Saturday, September 1, 2018

Old Technology Making an Impact for Modern Merchant Ships as Rotor Sails Tested

Classification Society Will Study Latest Vessel Fitted with Flettner System
Shipping News Feature
DENMARK – FINLAND – UK – Norsepower together with project partners Maersk Tankers, Energy Technologies Institute (ETI) and Shell Shipping & Maritime, have announced the installation of two Norsepower Rotor Sails onboard the Maersk Pelican, a Maersk Tankers Long Range 2 (LR2) product tanker vessel, a project we detailed in March last year and updated two months later. Tommy Thomassen, Chief Technical Officer, Maersk Tankers, commented:

“This project is breaking ground in the product tanker industry. While the industry has gone through decades of technological development, the use of wind propulsion technology on board a product tanker vessel could take us to a new playing field. This new technology has the potential to help the industry be more cost-competitive as it moves cargoes around the world for customers and to reduce the environmental impact.”

The Rotor Sails are large, cylindrical mechanical sails that spin to create a pressure differential - called the Magnus effect, that propels the vessel forward. Known as the Flettner system after its inventor German helicopter and autogyro manufacturer Anton Flettner, the Rotor Sails will provide auxiliary wind propulsion to the Maersk vessel, optimising fuel efficiency by reducing fuel consumption and associated emissions by an expected 7-10% on typical global shipping routes.

The sails, which stand at 30 metres tall by five metres in diameter, were installed on the product tanker vessel at the port of Rotterdam. The first voyage with the Rotor Sails installed will commence shortly. Tuomas Riski, CEO, Norsepower, said:

“We have great ambitions for our technology and its role in decarbonising the shipping industry. The installation of our largest ever Rotor Sails in partnership with these industry leading organisations shows that there is an appetite to apply new technologies.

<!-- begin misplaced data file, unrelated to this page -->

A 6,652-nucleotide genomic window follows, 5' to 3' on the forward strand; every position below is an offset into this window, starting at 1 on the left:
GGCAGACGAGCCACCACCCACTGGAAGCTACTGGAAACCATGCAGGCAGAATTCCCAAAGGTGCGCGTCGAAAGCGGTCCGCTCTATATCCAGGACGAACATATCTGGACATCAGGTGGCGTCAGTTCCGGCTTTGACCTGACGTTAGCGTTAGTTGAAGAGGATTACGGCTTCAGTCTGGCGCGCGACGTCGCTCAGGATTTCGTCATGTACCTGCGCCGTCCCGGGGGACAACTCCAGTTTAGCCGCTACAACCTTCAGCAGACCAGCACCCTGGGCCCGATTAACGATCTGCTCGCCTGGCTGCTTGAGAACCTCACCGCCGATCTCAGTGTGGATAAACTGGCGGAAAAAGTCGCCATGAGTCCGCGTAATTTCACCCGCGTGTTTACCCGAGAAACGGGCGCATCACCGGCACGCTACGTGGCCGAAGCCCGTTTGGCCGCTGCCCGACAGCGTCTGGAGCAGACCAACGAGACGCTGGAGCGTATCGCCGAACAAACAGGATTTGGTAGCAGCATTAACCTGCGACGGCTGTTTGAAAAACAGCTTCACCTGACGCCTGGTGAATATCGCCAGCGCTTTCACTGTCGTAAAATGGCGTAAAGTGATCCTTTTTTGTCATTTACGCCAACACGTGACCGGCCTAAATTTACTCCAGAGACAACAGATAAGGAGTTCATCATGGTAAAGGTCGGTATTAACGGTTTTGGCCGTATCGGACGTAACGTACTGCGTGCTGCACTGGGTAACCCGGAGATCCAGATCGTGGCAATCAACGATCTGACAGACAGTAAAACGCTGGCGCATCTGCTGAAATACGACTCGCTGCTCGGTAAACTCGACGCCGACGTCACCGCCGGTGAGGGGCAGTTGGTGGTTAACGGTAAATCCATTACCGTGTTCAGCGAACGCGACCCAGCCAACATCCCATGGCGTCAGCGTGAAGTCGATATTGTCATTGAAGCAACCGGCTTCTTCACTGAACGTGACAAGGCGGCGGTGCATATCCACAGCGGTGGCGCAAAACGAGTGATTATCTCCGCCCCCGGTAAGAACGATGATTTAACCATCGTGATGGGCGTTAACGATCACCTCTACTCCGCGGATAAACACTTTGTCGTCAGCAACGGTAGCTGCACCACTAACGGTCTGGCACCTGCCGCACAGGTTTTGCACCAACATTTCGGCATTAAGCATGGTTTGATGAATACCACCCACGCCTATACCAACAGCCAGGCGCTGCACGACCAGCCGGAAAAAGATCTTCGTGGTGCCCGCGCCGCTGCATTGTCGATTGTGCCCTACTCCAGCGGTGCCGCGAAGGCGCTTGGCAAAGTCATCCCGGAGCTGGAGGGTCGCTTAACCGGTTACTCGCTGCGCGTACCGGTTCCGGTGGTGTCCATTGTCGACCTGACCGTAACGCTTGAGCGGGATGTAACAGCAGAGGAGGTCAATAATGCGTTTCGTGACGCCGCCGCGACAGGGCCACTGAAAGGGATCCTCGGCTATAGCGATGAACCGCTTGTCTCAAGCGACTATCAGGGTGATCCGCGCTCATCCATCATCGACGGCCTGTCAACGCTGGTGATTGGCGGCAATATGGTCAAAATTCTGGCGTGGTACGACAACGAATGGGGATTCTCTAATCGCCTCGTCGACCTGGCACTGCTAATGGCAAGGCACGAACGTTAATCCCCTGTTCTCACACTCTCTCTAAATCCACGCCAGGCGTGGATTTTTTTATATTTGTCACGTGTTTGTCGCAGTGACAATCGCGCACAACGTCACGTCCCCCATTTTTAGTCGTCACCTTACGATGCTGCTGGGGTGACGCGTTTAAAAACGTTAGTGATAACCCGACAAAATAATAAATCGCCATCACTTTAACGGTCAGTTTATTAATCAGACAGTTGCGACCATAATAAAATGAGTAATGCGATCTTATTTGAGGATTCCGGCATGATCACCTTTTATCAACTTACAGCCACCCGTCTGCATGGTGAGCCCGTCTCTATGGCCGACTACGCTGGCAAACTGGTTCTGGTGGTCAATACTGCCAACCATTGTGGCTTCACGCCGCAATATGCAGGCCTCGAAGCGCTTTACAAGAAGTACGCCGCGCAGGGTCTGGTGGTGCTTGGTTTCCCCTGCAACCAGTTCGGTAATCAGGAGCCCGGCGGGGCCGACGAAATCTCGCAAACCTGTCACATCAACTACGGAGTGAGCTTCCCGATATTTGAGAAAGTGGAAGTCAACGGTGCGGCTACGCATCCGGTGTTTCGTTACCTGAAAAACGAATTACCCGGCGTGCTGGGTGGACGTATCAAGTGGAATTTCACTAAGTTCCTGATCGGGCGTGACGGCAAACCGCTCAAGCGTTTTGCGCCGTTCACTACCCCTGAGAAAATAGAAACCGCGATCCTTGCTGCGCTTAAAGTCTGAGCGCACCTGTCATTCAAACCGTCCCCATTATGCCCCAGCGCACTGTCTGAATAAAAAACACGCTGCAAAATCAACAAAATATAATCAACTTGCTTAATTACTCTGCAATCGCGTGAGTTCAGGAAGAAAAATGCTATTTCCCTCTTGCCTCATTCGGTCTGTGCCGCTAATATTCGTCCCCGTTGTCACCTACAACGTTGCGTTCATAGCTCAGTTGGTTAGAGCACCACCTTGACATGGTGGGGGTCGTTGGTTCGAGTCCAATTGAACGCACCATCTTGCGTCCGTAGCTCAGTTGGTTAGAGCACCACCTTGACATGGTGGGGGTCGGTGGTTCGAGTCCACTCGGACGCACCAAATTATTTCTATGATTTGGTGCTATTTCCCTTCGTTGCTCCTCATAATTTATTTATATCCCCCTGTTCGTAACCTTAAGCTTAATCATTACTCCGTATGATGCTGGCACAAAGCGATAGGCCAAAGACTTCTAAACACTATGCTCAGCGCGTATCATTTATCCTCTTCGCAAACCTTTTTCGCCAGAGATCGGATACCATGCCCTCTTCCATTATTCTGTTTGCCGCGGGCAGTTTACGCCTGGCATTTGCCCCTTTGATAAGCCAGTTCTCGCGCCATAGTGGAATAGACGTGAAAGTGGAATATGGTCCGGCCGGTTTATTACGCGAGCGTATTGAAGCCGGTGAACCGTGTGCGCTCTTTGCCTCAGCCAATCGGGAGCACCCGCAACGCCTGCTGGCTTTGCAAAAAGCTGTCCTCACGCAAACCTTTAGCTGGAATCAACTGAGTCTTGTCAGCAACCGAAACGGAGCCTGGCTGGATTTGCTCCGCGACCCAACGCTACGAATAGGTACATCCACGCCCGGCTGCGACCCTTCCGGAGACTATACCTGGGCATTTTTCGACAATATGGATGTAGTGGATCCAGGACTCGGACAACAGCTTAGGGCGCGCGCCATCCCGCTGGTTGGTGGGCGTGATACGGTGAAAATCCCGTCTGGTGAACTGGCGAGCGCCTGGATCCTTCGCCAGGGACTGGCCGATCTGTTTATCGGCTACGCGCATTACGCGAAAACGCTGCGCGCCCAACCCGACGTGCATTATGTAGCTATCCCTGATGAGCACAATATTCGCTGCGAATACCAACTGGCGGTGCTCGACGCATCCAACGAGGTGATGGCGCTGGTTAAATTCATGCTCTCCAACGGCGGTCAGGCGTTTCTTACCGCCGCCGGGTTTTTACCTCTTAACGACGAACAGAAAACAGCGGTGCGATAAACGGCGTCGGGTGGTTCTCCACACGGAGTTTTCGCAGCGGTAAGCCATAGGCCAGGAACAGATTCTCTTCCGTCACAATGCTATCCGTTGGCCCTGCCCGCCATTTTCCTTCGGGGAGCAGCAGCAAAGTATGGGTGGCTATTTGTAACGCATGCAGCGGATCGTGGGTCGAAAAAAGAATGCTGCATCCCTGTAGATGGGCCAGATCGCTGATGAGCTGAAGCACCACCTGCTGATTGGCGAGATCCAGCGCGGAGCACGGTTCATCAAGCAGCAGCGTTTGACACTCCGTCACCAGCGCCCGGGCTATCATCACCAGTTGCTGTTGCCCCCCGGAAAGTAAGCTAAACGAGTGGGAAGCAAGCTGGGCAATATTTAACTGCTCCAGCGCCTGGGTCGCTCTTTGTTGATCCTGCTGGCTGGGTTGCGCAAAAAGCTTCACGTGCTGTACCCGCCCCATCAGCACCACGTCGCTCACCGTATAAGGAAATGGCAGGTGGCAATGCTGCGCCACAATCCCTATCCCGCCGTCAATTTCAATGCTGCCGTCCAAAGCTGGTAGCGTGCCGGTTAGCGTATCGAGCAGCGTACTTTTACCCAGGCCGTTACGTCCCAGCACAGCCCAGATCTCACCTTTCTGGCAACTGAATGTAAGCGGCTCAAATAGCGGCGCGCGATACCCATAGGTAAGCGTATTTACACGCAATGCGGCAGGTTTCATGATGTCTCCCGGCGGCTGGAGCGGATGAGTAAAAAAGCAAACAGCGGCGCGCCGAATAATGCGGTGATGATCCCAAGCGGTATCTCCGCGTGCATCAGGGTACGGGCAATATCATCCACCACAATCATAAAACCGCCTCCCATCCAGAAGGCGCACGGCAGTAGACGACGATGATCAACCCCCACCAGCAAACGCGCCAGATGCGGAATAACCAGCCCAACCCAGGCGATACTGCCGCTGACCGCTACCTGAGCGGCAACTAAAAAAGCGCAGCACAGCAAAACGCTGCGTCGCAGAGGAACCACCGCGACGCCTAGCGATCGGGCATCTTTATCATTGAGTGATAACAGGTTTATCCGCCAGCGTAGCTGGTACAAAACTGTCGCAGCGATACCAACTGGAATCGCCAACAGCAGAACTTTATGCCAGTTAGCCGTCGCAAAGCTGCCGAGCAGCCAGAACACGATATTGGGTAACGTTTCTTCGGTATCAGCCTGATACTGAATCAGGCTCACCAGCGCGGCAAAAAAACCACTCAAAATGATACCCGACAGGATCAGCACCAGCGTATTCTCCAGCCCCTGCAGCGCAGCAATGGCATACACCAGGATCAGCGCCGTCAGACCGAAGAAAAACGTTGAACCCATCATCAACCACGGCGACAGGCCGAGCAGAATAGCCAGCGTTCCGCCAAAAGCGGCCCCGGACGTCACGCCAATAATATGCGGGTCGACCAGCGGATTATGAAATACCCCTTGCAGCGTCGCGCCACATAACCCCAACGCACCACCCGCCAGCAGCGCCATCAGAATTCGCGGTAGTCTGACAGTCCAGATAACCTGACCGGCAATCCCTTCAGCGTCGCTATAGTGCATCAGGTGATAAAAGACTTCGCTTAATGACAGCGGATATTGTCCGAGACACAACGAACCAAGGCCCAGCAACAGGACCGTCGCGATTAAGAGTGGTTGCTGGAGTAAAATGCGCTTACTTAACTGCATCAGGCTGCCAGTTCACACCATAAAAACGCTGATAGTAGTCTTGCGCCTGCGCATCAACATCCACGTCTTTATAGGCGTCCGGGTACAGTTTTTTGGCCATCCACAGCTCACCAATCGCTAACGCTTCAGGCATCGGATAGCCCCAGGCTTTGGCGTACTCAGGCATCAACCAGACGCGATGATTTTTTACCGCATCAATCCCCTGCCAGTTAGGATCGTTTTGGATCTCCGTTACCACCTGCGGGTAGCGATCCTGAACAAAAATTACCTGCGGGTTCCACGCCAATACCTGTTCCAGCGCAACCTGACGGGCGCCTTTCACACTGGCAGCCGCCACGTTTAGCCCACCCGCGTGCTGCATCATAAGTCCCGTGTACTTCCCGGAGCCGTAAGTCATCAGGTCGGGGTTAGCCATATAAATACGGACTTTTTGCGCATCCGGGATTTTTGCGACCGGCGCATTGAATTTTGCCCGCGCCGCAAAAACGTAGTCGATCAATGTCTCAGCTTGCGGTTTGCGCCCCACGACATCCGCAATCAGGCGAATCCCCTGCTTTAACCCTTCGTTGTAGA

“With this installation on the Maersk Pelican, there are now three vessels in daily commercial operation using Norsepower’s Rotor Sails. Each of these cases represents a very different vessel type and operational profile, demonstrating the widespread opportunity to harness the wind through Flettner rotors across the maritime industry.”

The Rotor Sails have completed rigorous land testing, including thorough testing of various mechanical and performance criteria, and are the first Rotor Sails to be Class approved for use on a product tanker vessel. Extensive measurement and evaluation of the effectiveness of the Rotor Sails will now take place to test the long-term financial and technical viability of the technology.

Independent experts from Lloyd’s Register’s (LR) Ship Performance team will acquire and analyse the performance data during the test phase to ensure an impartial assessment before technical and operational insights as well as performance studies are published. Andrew Scott, Programme Manager HDV marine and offshore renewable energy, ETI explained:

“We commissioned this project to provide a unique opportunity to demonstrate the untapped potential of Rotor Sails. Auxiliary wind propulsion is one of the few fuel-saving technologies that is expected to offer double-digit percentage improvements. The technology is projected to be particularly suitable for tankers and dry bulk carriers, and this test will assist in determining the further potential for Rotor Sails in the product tanker industry.”

Norsepower’s Rotor Sail solution is the first data-verified and commercially operational auxiliary wind propulsion technology available for the global maritime industry. When wind conditions are favourable the main engines can be throttled back, saving fuel and reducing emissions, while maintaining speed and voyage time. Each Norsepower Rotor Sail is made using lightweight composite sandwich materials, which ensure the Rotor Sail remains well-balanced and offers a hi-tech, low maintenance solution. Dr. Grahaeme Henderson, Vice-President, Shell Shipping & Maritime, concluded:

“The shipping industry faces a major challenge in how it can economically ship the increasing amounts of goods and energy the world demands, whilst lowering its environmental impact. We see significant advantages in embracing, testing and driving innovative technologies that we believe show real promise in helping the shipping industry meet this challenge.”